One way, he says, is by taking a look at their respective “quit rate.”
A quit rate is found by analyzing how many times a student got to a problem and simply quit.
Another way to assess student mindset is by looking for the use of annotation strategies by students who have encountered complicated reading test problems.
“When a student starts a reading section and they have passages that have a lot of text complexity . . . you can look through the text booklets and you can see where students either annotated the passages . . . to break down a complex text and make it accessible and where they didn’t, where they just quit,” Pietrafetta says.
By holding students accountable for these behaviors, Pietrafetta believes this is how students can be successfully coached to be “gritty”—or whatever you want to call it.
“If you hold students accountable for academic behaviors than you can measure those things which are less abstract [and] you can start to measure the growth in those behaviors,” he says.
This can be used to assess both individual students or entire school cultures, as Pietrafetta and his organization do.
By starting here, Pietrafetta says leaders “can look at student behaviors at standardized tests and get certain mindset factors [to] start to take those on.”
But while looking at student behaviors and helping them to learn perseverance is important, simply defining them as individuals who are with or without grit might be detrimental to the cause.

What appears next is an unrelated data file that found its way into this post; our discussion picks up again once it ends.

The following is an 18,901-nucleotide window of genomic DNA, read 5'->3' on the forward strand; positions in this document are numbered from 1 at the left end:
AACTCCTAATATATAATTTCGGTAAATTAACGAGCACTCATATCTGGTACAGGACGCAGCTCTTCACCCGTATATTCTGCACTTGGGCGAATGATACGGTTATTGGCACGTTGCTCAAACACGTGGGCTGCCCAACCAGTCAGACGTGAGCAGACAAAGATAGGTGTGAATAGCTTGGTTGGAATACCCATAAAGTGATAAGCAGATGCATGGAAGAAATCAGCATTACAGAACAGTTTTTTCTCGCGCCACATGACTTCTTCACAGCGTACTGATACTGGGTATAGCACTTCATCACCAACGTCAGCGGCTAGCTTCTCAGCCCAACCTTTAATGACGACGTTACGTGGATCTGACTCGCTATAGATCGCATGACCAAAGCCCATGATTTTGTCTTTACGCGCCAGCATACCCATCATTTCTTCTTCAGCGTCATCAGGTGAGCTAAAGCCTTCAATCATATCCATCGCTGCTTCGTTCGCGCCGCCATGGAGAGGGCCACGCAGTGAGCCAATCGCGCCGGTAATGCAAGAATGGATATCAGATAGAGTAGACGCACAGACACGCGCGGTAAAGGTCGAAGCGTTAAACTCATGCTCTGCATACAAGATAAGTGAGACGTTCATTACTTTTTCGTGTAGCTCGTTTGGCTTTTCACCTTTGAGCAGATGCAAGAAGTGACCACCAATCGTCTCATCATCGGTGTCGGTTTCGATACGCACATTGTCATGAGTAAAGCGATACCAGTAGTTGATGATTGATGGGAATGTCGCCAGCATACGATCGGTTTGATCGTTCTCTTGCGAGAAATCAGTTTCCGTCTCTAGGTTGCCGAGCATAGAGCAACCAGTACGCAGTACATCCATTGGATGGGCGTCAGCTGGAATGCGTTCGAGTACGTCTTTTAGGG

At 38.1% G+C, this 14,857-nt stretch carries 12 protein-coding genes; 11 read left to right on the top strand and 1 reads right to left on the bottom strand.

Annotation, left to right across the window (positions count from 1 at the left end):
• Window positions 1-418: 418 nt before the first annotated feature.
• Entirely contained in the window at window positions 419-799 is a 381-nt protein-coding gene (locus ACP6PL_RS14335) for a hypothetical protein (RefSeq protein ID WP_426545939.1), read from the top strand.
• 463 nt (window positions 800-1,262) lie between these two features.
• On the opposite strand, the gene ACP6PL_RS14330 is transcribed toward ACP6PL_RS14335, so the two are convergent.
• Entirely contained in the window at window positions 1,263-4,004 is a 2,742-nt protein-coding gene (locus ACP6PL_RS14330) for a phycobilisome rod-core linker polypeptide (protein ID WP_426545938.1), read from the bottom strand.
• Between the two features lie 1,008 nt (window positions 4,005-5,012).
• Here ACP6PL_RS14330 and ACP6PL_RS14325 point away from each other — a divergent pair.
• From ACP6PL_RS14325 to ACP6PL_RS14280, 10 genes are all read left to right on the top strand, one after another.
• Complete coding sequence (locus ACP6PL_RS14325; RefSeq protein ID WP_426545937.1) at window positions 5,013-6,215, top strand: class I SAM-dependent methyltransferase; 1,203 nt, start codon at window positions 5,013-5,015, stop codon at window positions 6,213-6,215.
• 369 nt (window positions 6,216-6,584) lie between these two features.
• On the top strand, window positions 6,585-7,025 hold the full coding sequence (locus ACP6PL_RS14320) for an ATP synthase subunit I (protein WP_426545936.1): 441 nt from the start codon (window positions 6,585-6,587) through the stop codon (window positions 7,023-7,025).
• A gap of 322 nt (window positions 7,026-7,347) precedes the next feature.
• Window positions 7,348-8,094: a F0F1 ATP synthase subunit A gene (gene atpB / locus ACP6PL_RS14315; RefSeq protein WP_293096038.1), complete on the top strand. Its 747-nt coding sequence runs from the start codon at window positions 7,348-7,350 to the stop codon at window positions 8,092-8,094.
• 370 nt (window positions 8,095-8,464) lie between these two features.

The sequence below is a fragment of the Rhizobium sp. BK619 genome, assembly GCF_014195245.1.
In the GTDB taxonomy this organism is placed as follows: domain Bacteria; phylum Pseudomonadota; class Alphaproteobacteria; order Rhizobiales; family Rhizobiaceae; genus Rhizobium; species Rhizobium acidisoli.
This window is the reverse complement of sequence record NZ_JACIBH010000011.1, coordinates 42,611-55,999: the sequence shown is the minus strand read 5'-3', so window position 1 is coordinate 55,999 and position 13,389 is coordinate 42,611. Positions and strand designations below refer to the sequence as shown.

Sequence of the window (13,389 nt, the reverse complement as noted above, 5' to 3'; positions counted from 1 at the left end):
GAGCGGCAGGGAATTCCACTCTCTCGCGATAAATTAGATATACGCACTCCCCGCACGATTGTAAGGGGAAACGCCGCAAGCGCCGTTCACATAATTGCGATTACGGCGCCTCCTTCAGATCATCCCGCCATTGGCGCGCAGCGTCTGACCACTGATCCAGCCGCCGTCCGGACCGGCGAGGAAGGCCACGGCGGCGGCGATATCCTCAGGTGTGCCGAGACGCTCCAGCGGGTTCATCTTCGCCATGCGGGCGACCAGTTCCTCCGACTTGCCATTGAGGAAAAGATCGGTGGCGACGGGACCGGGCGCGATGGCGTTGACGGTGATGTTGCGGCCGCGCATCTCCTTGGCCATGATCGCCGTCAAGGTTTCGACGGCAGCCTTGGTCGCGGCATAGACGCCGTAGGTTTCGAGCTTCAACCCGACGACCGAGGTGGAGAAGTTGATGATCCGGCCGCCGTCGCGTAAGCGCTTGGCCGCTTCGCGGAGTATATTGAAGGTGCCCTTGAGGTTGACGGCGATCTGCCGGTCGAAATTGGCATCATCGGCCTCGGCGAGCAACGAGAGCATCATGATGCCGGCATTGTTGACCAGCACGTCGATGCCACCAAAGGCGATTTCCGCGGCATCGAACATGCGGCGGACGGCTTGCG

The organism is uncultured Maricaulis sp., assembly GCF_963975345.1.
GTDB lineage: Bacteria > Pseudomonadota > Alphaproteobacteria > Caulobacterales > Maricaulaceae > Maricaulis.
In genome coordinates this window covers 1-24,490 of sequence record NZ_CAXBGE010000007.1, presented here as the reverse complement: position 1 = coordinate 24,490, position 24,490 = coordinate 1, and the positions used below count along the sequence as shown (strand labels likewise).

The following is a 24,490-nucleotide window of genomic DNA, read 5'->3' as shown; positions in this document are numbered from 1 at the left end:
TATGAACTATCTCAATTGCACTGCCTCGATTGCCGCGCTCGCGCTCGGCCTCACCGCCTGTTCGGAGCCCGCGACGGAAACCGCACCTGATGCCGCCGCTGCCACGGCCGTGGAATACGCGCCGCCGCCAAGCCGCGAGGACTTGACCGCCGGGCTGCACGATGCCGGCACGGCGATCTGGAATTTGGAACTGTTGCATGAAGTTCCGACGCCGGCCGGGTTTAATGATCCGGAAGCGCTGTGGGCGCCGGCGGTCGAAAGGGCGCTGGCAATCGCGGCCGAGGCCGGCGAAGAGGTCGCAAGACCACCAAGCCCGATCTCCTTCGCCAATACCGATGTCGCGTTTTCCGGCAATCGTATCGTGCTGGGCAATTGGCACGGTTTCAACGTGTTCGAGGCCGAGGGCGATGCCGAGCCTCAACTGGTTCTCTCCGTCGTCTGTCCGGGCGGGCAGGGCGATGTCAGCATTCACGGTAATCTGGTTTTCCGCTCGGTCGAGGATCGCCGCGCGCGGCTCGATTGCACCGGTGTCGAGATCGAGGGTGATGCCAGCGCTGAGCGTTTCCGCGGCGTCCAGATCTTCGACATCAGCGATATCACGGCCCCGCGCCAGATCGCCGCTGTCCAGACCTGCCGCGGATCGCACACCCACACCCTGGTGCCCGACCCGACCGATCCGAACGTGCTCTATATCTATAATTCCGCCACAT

This is made evident by Dr. Lionel Allen, Jr., Vice President of School Operations and Chief Academic Officer of Urban Prep Academies. Urban Prep Academies is a partner of Academic Approach and has made national news for its 100 percent college acceptance rate.
Not only are Urban Prep Academies’ students college-bound, they’re also students who already possess qualities like grit.
“Our students are already survivors . . . they already have grit. The key is to try to work with our students and try to get them to leverage those qualities that they already possess in a way that will lead to academic success,” Allen says.
Part of this is done by partnering with experts like those at Academic Approach, and part of it is done by not focusing on what students lack and instead focusing on what each one “brings to the table.”
“If you’re not addressing those issues and creating an environment where they’re able to manage . . . stressors, then they’ll never be able to fully engage in” becoming better readers, writers and math students, Allen says.
As Pietrafetta says, a critical component to teaching students grit should be encouraging them to look at their life experiences as ways they have possessed grit in the past.
If they can “[l]ook at parts of their lives where they’ve been really ‘gritty'” than they can understand that they have the potential to believe in themselves to push themselves to learn.
Together, thought leaders like Pietrafetta are the faces of the front line of cultivating grit—and they’ll continue to do so as the divided education community picks a side.